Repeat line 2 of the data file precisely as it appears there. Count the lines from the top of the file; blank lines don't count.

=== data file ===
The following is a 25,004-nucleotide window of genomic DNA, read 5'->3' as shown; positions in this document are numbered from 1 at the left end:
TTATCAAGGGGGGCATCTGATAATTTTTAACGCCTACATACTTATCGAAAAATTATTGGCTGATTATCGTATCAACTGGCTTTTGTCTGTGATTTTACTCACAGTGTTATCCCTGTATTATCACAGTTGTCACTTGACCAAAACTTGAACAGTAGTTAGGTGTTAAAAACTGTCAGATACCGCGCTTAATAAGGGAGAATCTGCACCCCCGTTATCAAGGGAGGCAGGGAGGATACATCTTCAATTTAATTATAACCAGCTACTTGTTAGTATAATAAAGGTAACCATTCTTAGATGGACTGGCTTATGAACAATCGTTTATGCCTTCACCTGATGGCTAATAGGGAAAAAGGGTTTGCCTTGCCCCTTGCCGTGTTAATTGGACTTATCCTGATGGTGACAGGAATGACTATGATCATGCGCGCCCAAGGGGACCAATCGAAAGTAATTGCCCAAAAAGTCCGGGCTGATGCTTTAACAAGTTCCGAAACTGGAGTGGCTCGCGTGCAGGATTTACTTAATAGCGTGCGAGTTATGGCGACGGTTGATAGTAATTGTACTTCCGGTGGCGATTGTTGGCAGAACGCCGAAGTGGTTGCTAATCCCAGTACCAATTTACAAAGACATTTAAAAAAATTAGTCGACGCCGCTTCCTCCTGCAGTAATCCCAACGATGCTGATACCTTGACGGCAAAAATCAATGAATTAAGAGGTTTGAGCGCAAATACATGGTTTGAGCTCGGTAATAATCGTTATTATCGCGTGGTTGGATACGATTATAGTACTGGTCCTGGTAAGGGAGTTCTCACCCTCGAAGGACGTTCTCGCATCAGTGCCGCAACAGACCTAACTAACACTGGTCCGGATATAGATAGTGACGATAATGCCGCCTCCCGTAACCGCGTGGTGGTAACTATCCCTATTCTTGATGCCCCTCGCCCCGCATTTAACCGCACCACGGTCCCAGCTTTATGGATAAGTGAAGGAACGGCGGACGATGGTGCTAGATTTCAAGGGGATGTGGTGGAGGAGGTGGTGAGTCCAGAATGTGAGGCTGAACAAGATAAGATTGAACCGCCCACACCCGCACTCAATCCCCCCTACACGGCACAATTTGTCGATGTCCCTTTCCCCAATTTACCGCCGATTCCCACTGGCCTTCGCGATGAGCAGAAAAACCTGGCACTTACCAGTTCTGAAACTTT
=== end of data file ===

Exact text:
TTATCAAGGGGGGCATCTGATAATTTTTAACGCCTACATACTTATCGAAAAATTATTGGCTGATTATCGTATCAACTGGCTTTTGTCTGTGATTTTACTCACAGTGTTATCCCTGTATTATCACAGTTGTCACTTGACCAAAACTTGAACAGTAGTTAGGTGTTAAAAACTGTCAGATACCGCGCTTAATAAGGGAGAATCTGCACCCCCGTTATCAAGGGAGGCAGGGAGGATACATCTTCAATTTAATTATAACCAGCTACTTGTTAGTATAATAAAGGTAACCATTCTTAGATGGACTGGCTTATGAACAATCGTTTATGCCTTCACCTGATGGCTAATAGGGAAAAAGGGTTTGCCTTGCCCCTTGCCGTGTTAATTGGACTTATCCTGATGGTGACAGGAATGACTATGATCATGCGCGCCCAAGGGGACCAATCGAAAGTAATTGCCCAAAAAGTCCGGGCTGATGCTTTAACAAGTTCCGAAACTGGAGTGGCTCGCGTGCAGGATTTACTTAATAGCGTGCGAGTTATGGCGACGGTTGATAGTAATTGTACTTCCGGTGGCGATTGTTGGCAGAACGCCGAAGTGGTTGCTAATCCCAGTACCAATTTACAAAGACATTTAAAAAAATTAGTCGACGCCGCTTCCTCCTGCAGTAATCCCAACGATGCTGATACCTTGACGGCAAAAATCAATGAATTAAGAGGTTTGAGCGCAAATACATGGTTTGAGCTCGGTAATAATCGTTATTATCGCGTGGTTGGATACGATTATAGTACTGGTCCTGGTAAGGGAGTTCTCACCCTCGAAGGACGTTCTCGCATCAGTGCCGCAACAGACCTAACTAACACTGGTCCGGATATAGATAGTGACGATAATGCCGCCTCCCGTAACCGCGTGGTGGTAACTATCCCTATTCTTGATGCCCCTCGCCCCGCATTTAACCGCACCACGGTCCCAGCTTTATGGATAAGTGAAGGAACGGCGGACGATGGTGCTAGATTTCAAGGGGATGTGGTGGAGGAGGTGGTGAGTCCAGAATGTGAGGCTGAACAAGATAAGATTGAACCGCCCACACCCGCACTCAATCCCCCCTACACGGCACAATTTGTCGATGTCCCTTTCCCCAATTTACCGCCGATTCCCACTGGCCTTCGCGATGAGCAGAAAAACCTGGCACTTACCAGTTCTGAAACTTT